Most of the time I slide into a book from the first page and I know everything is going to be fine. I’ve danced this dance together before. All I need to do is open the arms of my imagination and let the book lead. When it’s done I’ll feel an enduring sense of well-being that lingers beyond momentary gratification. My reading muscles have had a good workout and feel ready for more and my confidence in myself and my books have been bolstered.

The rarest and perhaps the best reading is when the book surprises me. It delivers what I expected but not in the way in which I expected. Or it challenges me and my expectations. It feeds my hunger with things you’ve never tasted before but will now always seek.

These books are their own creatures. They do not set out to please. They are what they are and they challenge me to have the imagination and the courage to travel where they’re willing to take me. Sometimes they’re transgressive, taking me over lines I wouldn’t normally choose to cross only to find, when I get there, that transgression has changed my view on normal or reinforced a wise taboo.

Sometimes these books slip past the part of my mind that reads words and colonise my emotions: flooding me with other people’s pain and pleasure and connecting them to my own.

Yet, as is the way with addiction, I’ve found my hunger to read is no longer sated by a single book. I’ve given up the serial monogamy of reading one book at a time and moved to reading three or four books simultaneously to keep my hunger fed.

The Reviewing Hunger is one that came to me later in life. I used to be happy with just keeping a list of what I read and when and how I rated it. As the decades past and I understood both how many books I’d devour and how quickly many of them faded from memory, I felt the need to have something more than a list to hang on to them by.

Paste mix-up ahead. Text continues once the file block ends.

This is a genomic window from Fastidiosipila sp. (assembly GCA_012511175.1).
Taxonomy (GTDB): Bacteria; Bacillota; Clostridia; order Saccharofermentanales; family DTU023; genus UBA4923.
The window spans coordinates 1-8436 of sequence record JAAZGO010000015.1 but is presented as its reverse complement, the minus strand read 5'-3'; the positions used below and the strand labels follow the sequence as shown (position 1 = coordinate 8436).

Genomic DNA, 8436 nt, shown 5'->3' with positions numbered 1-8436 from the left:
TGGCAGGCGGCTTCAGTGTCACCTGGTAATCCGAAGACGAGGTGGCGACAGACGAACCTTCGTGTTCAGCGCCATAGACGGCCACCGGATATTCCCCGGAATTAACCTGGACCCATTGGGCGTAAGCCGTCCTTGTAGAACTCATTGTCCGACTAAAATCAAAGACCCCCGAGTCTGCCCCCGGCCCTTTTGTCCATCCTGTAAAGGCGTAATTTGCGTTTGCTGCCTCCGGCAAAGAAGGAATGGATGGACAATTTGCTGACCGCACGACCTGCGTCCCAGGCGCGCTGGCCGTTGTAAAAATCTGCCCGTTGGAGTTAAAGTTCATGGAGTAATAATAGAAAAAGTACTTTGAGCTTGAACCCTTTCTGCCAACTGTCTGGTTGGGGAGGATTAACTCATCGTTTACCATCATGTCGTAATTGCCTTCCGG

I could re-read the book but no one can step into the same book twice. Each time the experience is different. I found that I wanted a record of those experiences, so I started to write reviews, just for me.

Then I discovered social media and sites like booklikes and goodreads that enable book addicts like me and my hunger to review became more complex.

Reading is a mostly solitary act and I like it that way. Yet I started to regret that each book in my TBR forest fell with only me there to hear it. It surprised me, deep introvert and life-long non-joiner of things, to find that I wanted to share my experience of each book with people who might get what I get from it.

So, I indulged myself in writing reviews for the books that had the biggest impact on me. Then it became most books. Now it’s pretty much all books.

What I’ve learned from this is that any hunger I feed grows. Now reviewing is a hunger in its own right. If for some reason, I don’t write a review, I feel as if I’ve missed an opportunity fully to experience the book. Writing the review makes me explore the book and my experience of it in more depth. It cements a memory. Sometimes it even tells me something that I couldn’t hear when I was still listening to the book itself.

If you’ve read this far my guess is that you’ve experienced a least some of these three hungers. Or perhaps your hungers are different from mine. Either way, please feel free to share your experience of a book addicts hungers in the comments section.